Did you ever have a friend who teased you, often hurting your feelings, and then said, "I was just kidding. Can't you take a joke?" Writers can't get away with that. As one judge said, "Jocular intent of the publisher will not relieve him from liability if it is reasonable not to understand the utterance as a joke."

For instance, a person who was sued for saying a judge was "drunk on the bench" wasn't able to get away with claiming his statements were "hyperbole" because he made a factual statement. You can't dodge a defamation claim by saying the statement was just your opinion (Standing Comm. on Discipline of the United States Dist. Court v. Yagman, 1995). The court in that case said, "Statements that could reasonably be understood as imputing specific criminal or other wrongful acts are not entitled to constitutional protection merely because they are phrased in the form of an opinion." If you're stating something as fact, and there's little context to determine your meaning, a defamation claim becomes stronger.

Context connotations

Many stories mix fact and fantasy. If your stories involve real people, a court will ask if there are signals that would convey to a reasonable person that it shouldn't be taken literally. In a recent case, Marshall Mathers, better known as rapper Eminem, was sued by a private citizen about whom he'd written a song. The lyrics were about a bully who abused Mathers when he was a school kid. In Rolling Stone magazine, Mathers said, "Everything in the song is true."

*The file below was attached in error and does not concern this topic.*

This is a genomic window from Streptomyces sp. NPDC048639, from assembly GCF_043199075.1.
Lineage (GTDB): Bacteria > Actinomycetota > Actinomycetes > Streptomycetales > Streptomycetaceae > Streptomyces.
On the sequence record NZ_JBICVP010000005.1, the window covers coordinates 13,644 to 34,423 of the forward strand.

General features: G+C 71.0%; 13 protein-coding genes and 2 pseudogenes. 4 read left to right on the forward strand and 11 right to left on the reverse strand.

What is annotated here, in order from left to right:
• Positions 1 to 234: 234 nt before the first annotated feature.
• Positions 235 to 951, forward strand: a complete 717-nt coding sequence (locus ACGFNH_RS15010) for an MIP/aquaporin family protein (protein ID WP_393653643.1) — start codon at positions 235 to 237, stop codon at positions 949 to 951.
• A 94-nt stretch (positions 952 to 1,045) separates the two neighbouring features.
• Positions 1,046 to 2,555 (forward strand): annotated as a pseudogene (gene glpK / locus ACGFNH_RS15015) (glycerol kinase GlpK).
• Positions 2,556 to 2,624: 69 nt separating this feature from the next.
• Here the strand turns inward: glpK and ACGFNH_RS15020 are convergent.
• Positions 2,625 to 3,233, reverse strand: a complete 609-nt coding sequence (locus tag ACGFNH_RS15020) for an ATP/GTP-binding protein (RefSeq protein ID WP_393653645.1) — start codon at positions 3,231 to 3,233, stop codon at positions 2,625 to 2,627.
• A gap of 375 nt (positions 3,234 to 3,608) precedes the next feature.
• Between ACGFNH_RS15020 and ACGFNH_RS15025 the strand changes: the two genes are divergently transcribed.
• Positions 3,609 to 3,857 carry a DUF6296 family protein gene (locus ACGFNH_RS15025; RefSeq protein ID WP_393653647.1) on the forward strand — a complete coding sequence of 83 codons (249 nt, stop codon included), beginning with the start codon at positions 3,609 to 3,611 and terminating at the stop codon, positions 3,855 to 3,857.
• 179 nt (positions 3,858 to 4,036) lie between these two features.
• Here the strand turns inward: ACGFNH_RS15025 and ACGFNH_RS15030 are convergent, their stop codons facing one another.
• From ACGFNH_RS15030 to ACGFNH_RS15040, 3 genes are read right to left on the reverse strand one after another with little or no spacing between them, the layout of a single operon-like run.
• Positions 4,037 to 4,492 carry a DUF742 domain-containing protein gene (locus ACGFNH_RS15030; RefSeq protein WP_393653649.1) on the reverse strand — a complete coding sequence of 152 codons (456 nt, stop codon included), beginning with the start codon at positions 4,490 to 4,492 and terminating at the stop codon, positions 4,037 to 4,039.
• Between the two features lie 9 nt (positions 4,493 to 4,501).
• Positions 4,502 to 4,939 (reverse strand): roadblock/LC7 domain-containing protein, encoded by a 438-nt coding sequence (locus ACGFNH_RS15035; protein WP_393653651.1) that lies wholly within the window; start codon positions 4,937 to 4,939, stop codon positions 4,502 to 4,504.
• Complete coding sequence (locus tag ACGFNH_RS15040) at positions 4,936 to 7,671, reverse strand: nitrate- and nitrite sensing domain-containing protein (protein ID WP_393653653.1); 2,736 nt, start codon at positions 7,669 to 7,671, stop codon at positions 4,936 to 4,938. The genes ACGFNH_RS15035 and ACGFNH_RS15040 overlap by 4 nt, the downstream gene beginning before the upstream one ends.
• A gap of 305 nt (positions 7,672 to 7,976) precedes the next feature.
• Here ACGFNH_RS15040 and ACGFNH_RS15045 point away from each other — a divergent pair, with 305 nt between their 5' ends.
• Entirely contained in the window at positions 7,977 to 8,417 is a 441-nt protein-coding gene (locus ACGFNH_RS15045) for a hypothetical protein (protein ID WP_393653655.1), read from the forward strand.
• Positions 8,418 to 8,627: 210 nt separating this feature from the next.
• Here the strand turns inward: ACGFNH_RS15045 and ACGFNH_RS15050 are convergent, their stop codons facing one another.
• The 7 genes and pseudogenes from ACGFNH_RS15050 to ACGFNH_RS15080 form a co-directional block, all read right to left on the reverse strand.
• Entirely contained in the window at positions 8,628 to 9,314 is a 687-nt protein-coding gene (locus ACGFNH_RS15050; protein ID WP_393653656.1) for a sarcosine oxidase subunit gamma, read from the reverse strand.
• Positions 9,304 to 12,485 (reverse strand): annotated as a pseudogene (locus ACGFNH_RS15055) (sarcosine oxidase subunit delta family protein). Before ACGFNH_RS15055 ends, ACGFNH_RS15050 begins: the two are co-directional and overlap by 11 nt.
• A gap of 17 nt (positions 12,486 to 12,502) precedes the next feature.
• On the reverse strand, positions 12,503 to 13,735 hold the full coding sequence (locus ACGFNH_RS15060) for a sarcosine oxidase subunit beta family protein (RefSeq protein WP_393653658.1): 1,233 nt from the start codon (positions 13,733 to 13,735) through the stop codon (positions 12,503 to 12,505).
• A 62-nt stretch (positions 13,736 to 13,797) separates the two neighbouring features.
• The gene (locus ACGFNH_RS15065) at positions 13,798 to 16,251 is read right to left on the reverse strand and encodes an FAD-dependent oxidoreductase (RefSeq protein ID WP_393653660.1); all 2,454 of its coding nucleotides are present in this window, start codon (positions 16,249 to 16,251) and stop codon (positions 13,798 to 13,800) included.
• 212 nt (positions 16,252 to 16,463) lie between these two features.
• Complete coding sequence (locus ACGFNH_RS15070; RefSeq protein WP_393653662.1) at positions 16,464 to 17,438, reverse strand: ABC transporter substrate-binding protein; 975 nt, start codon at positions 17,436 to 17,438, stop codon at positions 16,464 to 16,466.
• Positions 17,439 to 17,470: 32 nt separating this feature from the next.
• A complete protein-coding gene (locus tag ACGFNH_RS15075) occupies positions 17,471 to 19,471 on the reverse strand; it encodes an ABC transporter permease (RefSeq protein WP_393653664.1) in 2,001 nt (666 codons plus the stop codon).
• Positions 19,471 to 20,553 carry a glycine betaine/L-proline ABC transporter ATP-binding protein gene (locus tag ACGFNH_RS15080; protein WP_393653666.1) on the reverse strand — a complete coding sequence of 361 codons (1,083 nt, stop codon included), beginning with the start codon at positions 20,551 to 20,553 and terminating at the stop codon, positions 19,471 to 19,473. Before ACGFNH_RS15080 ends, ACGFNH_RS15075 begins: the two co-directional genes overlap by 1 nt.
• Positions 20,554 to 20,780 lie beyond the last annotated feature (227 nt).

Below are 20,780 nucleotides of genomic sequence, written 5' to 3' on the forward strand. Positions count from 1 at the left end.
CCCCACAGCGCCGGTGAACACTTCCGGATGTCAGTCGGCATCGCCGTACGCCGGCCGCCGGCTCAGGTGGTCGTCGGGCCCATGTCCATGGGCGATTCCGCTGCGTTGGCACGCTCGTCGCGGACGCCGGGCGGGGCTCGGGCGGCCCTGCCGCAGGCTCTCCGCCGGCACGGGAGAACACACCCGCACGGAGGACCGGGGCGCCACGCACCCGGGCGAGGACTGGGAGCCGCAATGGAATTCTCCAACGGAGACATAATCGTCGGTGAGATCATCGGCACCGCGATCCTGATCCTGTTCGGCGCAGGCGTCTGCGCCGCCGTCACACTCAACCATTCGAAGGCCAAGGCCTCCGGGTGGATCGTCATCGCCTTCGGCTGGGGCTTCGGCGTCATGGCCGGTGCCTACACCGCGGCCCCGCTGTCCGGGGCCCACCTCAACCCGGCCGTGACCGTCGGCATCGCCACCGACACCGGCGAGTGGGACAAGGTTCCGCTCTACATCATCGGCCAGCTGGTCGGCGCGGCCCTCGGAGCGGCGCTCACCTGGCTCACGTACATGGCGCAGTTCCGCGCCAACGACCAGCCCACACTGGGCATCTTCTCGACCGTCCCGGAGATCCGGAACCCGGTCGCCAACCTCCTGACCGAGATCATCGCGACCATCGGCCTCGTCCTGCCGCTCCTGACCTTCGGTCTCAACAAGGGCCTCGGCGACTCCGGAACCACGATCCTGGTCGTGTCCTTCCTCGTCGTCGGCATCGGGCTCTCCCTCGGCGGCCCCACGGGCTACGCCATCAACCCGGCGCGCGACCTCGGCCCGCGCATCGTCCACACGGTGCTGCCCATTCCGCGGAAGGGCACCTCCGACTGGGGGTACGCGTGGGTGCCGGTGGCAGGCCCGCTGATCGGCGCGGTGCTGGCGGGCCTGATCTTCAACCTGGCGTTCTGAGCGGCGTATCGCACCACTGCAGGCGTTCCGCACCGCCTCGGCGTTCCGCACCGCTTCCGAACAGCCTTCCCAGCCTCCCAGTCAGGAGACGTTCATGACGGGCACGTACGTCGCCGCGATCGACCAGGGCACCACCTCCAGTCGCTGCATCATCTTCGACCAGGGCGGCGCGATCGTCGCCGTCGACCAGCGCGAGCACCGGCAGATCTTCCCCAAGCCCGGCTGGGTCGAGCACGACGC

While the song contains factual elements that the probable pugilist admitted to, as the rap progresses, it describes highly unlikely incidents. Mathers claims that the principal joins the bully in "stomping" him on the head, and that his mother hits him on the head causing his "whole brain" to fall out of his skull. The reasonable listener wouldn't take the song lyrics literally.

Public figures

Defamation charges are often coupled with a claim of intentional infliction of emotional distress. In these cases, it makes a big difference if the victim is a public or private citizen. Such a case was when Jerry Falwell sued Hustler magazine for an ad parody the magazine put together that depicted Falwell engaging in lewd and outrageous behavior. The jury said the magazine hadn't libeled him because the parody "could not reasonably be understood as describing actual facts or events."

With the emotional distress claim, Falwell had to meet a higher burden of proof than a private person would. The First Amendment prohibits public figures from recovering damages for intentional infliction of emotional distress without also showing that the publication made a false statement of fact that was made with "actual malice." That is, the publication must have known that the statement was false or acted with reckless disregard as to its truth. In the Falwell case, the activities the magazine depicted him doing didn't really happen, but it wasn't supposed to be thought true.

The First Amendment and settled law generally are on the writer's side. Just remember: When writing about people and using slang or satire, pick your publication wisely and be sure that the tenor of the piece clues readers in that not everything is to be believed.